I’ve been reading about data breaches affecting consumers. What can I do to protect myself?
While there is no foolproof way to prevent the loss or theft of your information, you can take these steps to manage the risk: limit what you share; know what is done with your information; monitor your financial records; check your consumer credit report regularly – three or four times a year; report suspicious activity; and don’t ignore notification of data breaches.
How do I limit what I share?
When providing any information online, assume that nothing will remain private. You should assume the worst: once you provide your personal information to others, it will no longer be private. While there is no way to remain truly anonymous when sharing your personal information, you can protect yourself by limiting what you share. For example, think twice before posting vacation pictures online: you are advertising the fact you are away from your home. Likewise, when shopping online, consider what information is really necessary to complete a transaction and provide only that data. Also, look out for pre-checked option boxes that may result in unwanted advertisements and increased sharing of your information. As a rule, share only the minimum information required to complete the task.
How do I know what will be done with my information?
Remember that, once you turn over any information, online or otherwise, you no longer control what happens to it. Social media posts, website registrations, Internet shopping orders and online information services all require, or at least request, your personal information. Some information is necessary for the experience. For example, when ordering a product online, you’ll have to identify yourself, provide shipping information and credit card data. But website organizations also gather information that they can use to deliver advertisements and the like, or they may sell the information to others for their own use.
What can I do to spot identity theft?
You can increase your chances of detecting that your identity has been stolen by closely monitoring your records. Actually reading your bank and credit card statements and looking for suspicious activity can be an effective way to spot illegal use of your information before too much time has passed. Banks also offer online review of your accounts, so you don’t need to wait for monthly written statements to spot suspicious activity. If you see something odd, report it to your bank immediately; the law and policy generally require financial institutions to rectify fraudulent transactions.
What should I do when I receive a notice of a data breach affecting information I’ve provided?
The law of 47 states (including Ohio) and the District of Columbia requires parties that hold or process personal information to notify those affected by a data breach in certain circumstances. Some businesses also provide notification of a breach even when the law does not require it. If you receive a breach notice, do not ignore it! The notice means there is a real possibility that your personal information has been compromised or, at least, that it is at risk. Read the notification closely, and if you have questions, follow up with the party that provided the notice.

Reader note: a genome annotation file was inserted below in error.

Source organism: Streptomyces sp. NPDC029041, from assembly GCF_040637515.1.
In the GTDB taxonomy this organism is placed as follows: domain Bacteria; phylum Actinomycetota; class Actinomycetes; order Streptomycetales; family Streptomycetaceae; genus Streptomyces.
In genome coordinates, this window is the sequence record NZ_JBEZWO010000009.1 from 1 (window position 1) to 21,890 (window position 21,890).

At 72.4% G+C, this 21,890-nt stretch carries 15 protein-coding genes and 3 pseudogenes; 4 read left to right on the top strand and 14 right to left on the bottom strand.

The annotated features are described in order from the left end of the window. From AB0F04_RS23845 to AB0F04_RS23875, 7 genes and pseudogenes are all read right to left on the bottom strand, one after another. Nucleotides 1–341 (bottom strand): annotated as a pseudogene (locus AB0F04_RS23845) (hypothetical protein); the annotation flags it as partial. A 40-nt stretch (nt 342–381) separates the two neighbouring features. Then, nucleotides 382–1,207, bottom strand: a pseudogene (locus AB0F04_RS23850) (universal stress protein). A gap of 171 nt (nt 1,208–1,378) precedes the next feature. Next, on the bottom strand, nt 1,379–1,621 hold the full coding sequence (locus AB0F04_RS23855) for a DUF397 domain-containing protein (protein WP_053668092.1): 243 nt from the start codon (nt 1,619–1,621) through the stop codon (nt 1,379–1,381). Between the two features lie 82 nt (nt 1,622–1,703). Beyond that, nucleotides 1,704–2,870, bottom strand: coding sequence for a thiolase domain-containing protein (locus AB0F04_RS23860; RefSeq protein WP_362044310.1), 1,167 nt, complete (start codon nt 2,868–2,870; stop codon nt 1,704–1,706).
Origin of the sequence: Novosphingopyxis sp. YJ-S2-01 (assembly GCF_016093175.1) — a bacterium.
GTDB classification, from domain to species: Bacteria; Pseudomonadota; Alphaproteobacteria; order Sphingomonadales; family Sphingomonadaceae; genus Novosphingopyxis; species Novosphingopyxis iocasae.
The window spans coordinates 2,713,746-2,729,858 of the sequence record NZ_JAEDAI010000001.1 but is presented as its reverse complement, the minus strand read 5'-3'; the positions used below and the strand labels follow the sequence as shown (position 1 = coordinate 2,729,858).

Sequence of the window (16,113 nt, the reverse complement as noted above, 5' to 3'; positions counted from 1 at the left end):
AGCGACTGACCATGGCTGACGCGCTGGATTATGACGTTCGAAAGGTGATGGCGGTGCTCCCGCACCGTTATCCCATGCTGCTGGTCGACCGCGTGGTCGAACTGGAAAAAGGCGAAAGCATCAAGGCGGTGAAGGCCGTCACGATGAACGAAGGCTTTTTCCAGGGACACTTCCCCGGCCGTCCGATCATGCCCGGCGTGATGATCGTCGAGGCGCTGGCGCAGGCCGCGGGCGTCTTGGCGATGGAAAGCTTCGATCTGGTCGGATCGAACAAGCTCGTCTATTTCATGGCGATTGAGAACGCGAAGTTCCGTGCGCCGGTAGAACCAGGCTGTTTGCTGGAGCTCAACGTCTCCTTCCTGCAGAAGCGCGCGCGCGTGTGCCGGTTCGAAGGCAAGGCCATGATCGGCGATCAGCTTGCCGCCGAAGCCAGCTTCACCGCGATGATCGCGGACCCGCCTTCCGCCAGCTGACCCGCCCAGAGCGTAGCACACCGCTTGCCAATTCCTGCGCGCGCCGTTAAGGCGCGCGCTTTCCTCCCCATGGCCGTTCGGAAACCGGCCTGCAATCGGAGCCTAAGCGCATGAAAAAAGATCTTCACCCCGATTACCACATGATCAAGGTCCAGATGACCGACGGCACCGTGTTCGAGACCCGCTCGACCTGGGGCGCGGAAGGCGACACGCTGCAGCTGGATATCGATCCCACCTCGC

The letter you receive should provide contact information. The communication may offer you free credit monitoring or similar services. You should consider taking advantage of the offer, but you should carefully review the terms on which the service is offered. Several of the credit-monitoring services require you to waive certain rights and remedies, although not all do. Finally, you should even more diligently review all of your account, medical insurance and other records to look for suspicious activity or transfers.
Where can I turn for help?
Both the Federal Trade Commission and the Ohio Attorney General have made identity theft an enforcement priority. If you suspect that your personal information has been lost or used to steal your identity, you can contact those agencies at the following locations: Federal Trade Commission, Eaton Center, Suite 200, 1111 Superior Ave., Cleveland, Ohio 44114; phone: 216-263-3410; or Ohio Attorney General, Antitrust Section, State Office Tower, 30 E. Broad St., Columbus, Ohio 43215-3428; phone: 877-244-6446. You also may lodge your complaint with the FTC online at http://www.Identity Theft.gov. You also should consult an attorney to learn your full rights and options.
This “Law You Can Use” consumer legal information column was provided by the Ohio State Bar Association. It was prepared by Cleveland attorney Thomas F. Zych of Thompson Hine LLP. Articles appearing in this column are intended to provide broad, general information about the law. Before applying this information to a specific legal problem, readers are urged to seek the advice of a licensed attorney.
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